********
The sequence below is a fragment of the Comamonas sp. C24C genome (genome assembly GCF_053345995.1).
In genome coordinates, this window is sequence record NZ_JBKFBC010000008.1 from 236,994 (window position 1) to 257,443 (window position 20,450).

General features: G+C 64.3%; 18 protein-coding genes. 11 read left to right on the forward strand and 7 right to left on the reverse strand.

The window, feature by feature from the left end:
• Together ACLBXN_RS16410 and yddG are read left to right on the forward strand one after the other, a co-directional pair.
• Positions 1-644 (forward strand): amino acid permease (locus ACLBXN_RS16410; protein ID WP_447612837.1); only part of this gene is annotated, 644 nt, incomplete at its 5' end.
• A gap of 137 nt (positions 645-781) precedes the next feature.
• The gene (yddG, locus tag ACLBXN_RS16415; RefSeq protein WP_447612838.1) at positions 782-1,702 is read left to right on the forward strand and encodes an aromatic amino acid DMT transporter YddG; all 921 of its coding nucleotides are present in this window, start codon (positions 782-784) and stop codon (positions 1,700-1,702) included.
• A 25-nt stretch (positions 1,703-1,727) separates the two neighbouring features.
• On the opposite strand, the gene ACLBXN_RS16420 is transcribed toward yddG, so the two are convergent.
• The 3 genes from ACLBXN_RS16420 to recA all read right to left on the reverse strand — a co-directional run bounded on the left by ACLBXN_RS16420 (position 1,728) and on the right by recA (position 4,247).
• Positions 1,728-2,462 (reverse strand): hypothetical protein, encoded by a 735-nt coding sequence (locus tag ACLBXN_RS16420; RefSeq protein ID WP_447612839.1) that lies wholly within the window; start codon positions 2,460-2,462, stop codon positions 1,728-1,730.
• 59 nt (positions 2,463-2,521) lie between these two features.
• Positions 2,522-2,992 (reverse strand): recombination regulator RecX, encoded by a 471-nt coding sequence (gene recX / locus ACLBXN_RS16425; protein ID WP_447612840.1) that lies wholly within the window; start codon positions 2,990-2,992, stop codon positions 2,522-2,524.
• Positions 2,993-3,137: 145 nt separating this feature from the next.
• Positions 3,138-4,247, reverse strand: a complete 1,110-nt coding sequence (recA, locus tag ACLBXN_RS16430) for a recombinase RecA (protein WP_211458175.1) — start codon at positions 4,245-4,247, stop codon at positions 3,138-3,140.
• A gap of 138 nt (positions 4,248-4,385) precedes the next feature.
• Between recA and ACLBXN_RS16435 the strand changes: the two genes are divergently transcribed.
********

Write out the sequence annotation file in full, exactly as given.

The sequence below is a fragment of the Comamonas sp. C24C genome (genome assembly GCF_053345995.1).
In genome coordinates, this window is sequence record NZ_JBKFBC010000008.1 from 236,994 (window position 1) to 257,443 (window position 20,450).

General features: G+C 64.3%; 18 protein-coding genes. 11 read left to right on the forward strand and 7 right to left on the reverse strand.

The window, feature by feature from the left end:
• Together ACLBXN_RS16410 and yddG are read left to right on the forward strand one after the other, a co-directional pair.
• Positions 1-644 (forward strand): amino acid permease (locus ACLBXN_RS16410; protein ID WP_447612837.1); only part of this gene is annotated, 644 nt, incomplete at its 5' end.
• A gap of 137 nt (positions 645-781) precedes the next feature.
• The gene (yddG, locus tag ACLBXN_RS16415; RefSeq protein WP_447612838.1) at positions 782-1,702 is read left to right on the forward strand and encodes an aromatic amino acid DMT transporter YddG; all 921 of its coding nucleotides are present in this window, start codon (positions 782-784) and stop codon (positions 1,700-1,702) included.
• A 25-nt stretch (positions 1,703-1,727) separates the two neighbouring features.
• On the opposite strand, the gene ACLBXN_RS16420 is transcribed toward yddG, so the two are convergent.
• The 3 genes from ACLBXN_RS16420 to recA all read right to left on the reverse strand — a co-directional run bounded on the left by ACLBXN_RS16420 (position 1,728) and on the right by recA (position 4,247).
• Positions 1,728-2,462 (reverse strand): hypothetical protein, encoded by a 735-nt coding sequence (locus tag ACLBXN_RS16420; RefSeq protein ID WP_447612839.1) that lies wholly within the window; start codon positions 2,460-2,462, stop codon positions 1,728-1,730.
• 59 nt (positions 2,463-2,521) lie between these two features.
• Positions 2,522-2,992 (reverse strand): recombination regulator RecX, encoded by a 471-nt coding sequence (gene recX / locus ACLBXN_RS16425; protein ID WP_447612840.1) that lies wholly within the window; start codon positions 2,990-2,992, stop codon positions 2,522-2,524.
• Positions 2,993-3,137: 145 nt separating this feature from the next.
• Positions 3,138-4,247, reverse strand: a complete 1,110-nt coding sequence (recA, locus tag ACLBXN_RS16430) for a recombinase RecA (protein WP_211458175.1) — start codon at positions 4,245-4,247, stop codon at positions 3,138-3,140.
• A gap of 138 nt (positions 4,248-4,385) precedes the next feature.
• Between recA and ACLBXN_RS16435 the strand changes: the two genes are divergently transcribed.